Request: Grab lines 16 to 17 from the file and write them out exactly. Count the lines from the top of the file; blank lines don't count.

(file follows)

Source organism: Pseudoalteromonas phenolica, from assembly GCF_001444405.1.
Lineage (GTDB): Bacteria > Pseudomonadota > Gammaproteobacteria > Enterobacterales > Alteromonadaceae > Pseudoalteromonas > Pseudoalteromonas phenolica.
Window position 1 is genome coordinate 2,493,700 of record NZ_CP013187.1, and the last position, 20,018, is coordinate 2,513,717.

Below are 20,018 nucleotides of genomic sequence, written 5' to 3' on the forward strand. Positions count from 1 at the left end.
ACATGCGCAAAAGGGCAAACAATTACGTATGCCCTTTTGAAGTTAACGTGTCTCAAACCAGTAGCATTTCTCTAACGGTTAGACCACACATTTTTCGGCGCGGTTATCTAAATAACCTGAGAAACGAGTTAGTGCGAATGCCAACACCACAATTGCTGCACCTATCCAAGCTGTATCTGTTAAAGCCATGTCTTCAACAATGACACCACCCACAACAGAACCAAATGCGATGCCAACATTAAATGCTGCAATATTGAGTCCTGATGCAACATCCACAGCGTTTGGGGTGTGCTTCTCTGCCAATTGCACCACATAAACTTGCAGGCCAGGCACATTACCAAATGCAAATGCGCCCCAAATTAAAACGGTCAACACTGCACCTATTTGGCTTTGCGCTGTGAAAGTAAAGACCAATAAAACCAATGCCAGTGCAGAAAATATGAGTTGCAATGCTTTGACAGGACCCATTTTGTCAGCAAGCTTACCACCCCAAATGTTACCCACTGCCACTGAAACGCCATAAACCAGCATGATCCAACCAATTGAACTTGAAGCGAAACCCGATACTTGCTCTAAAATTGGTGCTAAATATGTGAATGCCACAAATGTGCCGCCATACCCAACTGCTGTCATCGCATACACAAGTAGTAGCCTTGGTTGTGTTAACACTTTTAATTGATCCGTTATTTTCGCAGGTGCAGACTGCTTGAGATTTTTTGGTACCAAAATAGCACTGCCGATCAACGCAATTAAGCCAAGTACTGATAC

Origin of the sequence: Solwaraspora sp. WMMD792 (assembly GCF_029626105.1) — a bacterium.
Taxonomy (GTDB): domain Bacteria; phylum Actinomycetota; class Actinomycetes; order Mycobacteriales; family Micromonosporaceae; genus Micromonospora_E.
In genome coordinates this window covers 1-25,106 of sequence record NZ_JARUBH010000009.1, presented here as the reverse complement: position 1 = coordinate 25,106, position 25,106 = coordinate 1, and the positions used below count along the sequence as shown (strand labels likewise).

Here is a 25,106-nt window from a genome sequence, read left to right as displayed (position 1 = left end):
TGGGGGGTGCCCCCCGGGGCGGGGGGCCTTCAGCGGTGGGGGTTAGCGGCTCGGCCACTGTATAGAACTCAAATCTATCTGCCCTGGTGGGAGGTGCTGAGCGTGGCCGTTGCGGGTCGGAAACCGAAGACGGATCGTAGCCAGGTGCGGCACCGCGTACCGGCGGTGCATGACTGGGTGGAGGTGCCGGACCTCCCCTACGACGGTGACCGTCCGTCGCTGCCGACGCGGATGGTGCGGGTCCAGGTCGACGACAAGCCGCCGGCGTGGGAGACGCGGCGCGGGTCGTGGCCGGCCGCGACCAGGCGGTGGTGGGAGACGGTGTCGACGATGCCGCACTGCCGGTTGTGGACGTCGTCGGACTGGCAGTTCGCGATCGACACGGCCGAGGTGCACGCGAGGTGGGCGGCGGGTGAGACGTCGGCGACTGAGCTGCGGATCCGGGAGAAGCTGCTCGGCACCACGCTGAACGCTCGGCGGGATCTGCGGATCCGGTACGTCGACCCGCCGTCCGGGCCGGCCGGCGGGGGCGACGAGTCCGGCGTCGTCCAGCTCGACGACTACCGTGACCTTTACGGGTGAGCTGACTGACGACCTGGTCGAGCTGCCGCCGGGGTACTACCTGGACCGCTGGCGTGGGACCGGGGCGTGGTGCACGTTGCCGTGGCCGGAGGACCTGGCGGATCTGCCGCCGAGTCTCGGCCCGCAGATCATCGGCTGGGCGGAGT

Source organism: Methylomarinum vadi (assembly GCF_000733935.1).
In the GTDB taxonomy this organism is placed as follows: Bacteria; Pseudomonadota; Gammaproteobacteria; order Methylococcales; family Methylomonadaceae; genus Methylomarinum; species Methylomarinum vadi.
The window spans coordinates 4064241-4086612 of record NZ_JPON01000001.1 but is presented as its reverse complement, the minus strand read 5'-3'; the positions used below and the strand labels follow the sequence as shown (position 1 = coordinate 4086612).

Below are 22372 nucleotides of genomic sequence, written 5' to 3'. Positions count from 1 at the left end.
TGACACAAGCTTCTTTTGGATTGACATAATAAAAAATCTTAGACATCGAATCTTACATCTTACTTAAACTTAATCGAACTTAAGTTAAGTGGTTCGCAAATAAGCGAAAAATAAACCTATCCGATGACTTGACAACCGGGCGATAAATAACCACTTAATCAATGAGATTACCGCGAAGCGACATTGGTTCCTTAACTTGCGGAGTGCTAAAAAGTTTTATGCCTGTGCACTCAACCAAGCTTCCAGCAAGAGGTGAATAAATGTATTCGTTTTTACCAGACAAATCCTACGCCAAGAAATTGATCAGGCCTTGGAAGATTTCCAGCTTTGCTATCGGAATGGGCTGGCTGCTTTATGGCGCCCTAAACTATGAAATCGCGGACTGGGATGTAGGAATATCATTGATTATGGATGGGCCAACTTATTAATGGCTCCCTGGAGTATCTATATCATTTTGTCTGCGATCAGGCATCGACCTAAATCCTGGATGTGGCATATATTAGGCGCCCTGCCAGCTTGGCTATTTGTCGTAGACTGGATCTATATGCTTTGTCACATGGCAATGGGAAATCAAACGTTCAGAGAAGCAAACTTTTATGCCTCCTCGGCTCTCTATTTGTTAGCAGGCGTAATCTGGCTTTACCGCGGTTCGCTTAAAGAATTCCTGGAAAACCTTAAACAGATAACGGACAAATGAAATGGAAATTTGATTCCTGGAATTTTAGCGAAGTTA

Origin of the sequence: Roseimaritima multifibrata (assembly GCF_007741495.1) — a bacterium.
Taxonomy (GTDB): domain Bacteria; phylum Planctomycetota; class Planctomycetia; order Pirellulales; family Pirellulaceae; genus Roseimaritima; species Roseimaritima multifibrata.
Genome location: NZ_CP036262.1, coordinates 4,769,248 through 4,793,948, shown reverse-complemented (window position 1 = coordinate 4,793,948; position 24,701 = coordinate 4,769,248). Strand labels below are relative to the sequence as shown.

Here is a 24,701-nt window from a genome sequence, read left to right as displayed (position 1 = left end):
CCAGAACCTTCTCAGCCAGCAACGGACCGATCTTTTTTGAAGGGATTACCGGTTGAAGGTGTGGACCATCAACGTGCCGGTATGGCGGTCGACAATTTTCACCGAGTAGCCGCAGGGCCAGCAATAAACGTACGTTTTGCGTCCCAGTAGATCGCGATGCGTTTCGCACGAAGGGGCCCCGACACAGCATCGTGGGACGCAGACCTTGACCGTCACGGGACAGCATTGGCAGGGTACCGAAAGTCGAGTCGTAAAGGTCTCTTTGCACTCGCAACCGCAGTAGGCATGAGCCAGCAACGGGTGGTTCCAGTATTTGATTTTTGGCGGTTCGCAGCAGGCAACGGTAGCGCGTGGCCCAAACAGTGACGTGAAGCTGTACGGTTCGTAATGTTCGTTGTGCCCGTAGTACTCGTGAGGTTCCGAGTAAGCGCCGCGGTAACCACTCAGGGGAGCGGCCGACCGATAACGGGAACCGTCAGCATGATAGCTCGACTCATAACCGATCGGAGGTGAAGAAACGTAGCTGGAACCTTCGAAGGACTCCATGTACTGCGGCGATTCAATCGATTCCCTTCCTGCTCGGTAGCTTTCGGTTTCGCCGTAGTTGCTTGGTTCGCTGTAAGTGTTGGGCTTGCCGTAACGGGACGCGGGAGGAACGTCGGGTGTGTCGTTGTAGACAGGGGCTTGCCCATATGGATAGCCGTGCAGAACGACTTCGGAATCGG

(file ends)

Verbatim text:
Origin of the sequence: Roseimaritima multifibrata (assembly GCF_007741495.1) — a bacterium.
Taxonomy (GTDB): domain Bacteria; phylum Planctomycetota; class Planctomycetia; order Pirellulales; family Pirellulaceae; genus Roseimaritima; species Roseimaritima multifibrata.